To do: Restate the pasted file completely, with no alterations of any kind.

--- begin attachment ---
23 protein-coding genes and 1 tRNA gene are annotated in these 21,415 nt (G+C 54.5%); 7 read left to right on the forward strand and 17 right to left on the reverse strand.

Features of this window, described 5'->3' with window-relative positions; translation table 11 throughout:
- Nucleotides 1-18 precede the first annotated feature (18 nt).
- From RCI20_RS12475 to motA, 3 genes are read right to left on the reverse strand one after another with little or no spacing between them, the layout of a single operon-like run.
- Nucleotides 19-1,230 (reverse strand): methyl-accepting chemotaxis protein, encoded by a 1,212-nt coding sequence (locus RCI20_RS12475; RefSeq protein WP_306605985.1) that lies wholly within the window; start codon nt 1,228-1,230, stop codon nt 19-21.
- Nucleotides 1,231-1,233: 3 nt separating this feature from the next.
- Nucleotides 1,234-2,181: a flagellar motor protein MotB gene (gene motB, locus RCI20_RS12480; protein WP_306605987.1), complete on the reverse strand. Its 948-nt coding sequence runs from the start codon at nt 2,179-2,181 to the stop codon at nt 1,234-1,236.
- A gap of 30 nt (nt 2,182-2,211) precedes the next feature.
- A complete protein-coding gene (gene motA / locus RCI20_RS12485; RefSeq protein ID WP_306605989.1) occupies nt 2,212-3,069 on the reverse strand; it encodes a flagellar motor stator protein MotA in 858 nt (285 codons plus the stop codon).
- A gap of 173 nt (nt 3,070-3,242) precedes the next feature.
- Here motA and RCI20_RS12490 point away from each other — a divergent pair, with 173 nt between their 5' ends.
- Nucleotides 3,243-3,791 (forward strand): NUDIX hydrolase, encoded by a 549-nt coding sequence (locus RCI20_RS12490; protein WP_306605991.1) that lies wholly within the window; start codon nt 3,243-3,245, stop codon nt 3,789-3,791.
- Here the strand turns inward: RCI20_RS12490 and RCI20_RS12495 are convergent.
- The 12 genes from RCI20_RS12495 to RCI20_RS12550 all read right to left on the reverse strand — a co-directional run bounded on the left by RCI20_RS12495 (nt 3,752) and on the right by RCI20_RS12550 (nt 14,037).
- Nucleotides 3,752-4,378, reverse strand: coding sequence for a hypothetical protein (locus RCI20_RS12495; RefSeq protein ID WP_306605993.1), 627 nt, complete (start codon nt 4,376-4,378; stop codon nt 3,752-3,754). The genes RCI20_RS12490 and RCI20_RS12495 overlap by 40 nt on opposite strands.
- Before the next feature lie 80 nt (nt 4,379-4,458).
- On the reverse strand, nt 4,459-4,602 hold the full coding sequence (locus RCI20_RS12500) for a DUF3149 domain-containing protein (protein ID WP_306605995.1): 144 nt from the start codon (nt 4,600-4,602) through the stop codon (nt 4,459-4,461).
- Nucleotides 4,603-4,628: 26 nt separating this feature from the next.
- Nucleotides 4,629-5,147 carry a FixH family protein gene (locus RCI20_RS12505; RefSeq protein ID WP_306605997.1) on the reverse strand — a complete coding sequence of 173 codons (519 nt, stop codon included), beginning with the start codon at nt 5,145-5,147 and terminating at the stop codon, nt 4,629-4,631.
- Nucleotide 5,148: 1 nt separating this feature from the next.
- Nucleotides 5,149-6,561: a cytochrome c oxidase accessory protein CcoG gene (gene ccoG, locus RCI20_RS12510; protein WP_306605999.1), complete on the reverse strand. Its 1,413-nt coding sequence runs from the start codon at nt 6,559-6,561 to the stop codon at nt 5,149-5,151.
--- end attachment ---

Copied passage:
23 protein-coding genes and 1 tRNA gene are annotated in these 21,415 nt (G+C 54.5%); 7 read left to right on the forward strand and 17 right to left on the reverse strand.

Features of this window, described 5'->3' with window-relative positions; translation table 11 throughout:
- Nucleotides 1-18 precede the first annotated feature (18 nt).
- From RCI20_RS12475 to motA, 3 genes are read right to left on the reverse strand one after another with little or no spacing between them, the layout of a single operon-like run.
- Nucleotides 19-1,230 (reverse strand): methyl-accepting chemotaxis protein, encoded by a 1,212-nt coding sequence (locus RCI20_RS12475; RefSeq protein WP_306605985.1) that lies wholly within the window; start codon nt 1,228-1,230, stop codon nt 19-21.
- Nucleotides 1,231-1,233: 3 nt separating this feature from the next.
- Nucleotides 1,234-2,181: a flagellar motor protein MotB gene (gene motB, locus RCI20_RS12480; protein WP_306605987.1), complete on the reverse strand. Its 948-nt coding sequence runs from the start codon at nt 2,179-2,181 to the stop codon at nt 1,234-1,236.
- A gap of 30 nt (nt 2,182-2,211) precedes the next feature.
- A complete protein-coding gene (gene motA / locus RCI20_RS12485; RefSeq protein ID WP_306605989.1) occupies nt 2,212-3,069 on the reverse strand; it encodes a flagellar motor stator protein MotA in 858 nt (285 codons plus the stop codon).
- A gap of 173 nt (nt 3,070-3,242) precedes the next feature.
- Here motA and RCI20_RS12490 point away from each other — a divergent pair, with 173 nt between their 5' ends.
- Nucleotides 3,243-3,791 (forward strand): NUDIX hydrolase, encoded by a 549-nt coding sequence (locus RCI20_RS12490; protein WP_306605991.1) that lies wholly within the window; start codon nt 3,243-3,245, stop codon nt 3,789-3,791.
- Here the strand turns inward: RCI20_RS12490 and RCI20_RS12495 are convergent.
- The 12 genes from RCI20_RS12495 to RCI20_RS12550 all read right to left on the reverse strand — a co-directional run bounded on the left by RCI20_RS12495 (nt 3,752) and on the right by RCI20_RS12550 (nt 14,037).
- Nucleotides 3,752-4,378, reverse strand: coding sequence for a hypothetical protein (locus RCI20_RS12495; RefSeq protein ID WP_306605993.1), 627 nt, complete (start codon nt 4,376-4,378; stop codon nt 3,752-3,754). The genes RCI20_RS12490 and RCI20_RS12495 overlap by 40 nt on opposite strands.
- Before the next feature lie 80 nt (nt 4,379-4,458).
- On the reverse strand, nt 4,459-4,602 hold the full coding sequence (locus RCI20_RS12500) for a DUF3149 domain-containing protein (protein ID WP_306605995.1): 144 nt from the start codon (nt 4,600-4,602) through the stop codon (nt 4,459-4,461).
- Nucleotides 4,603-4,628: 26 nt separating this feature from the next.
- Nucleotides 4,629-5,147 carry a FixH family protein gene (locus RCI20_RS12505; RefSeq protein ID WP_306605997.1) on the reverse strand — a complete coding sequence of 173 codons (519 nt, stop codon included), beginning with the start codon at nt 5,145-5,147 and terminating at the stop codon, nt 4,629-4,631.
- Nucleotide 5,148: 1 nt separating this feature from the next.
- Nucleotides 5,149-6,561: a cytochrome c oxidase accessory protein CcoG gene (gene ccoG, locus RCI20_RS12510; protein WP_306605999.1), complete on the reverse strand. Its 1,413-nt coding sequence runs from the start codon at nt 6,559-6,561 to the stop codon at nt 5,149-5,151.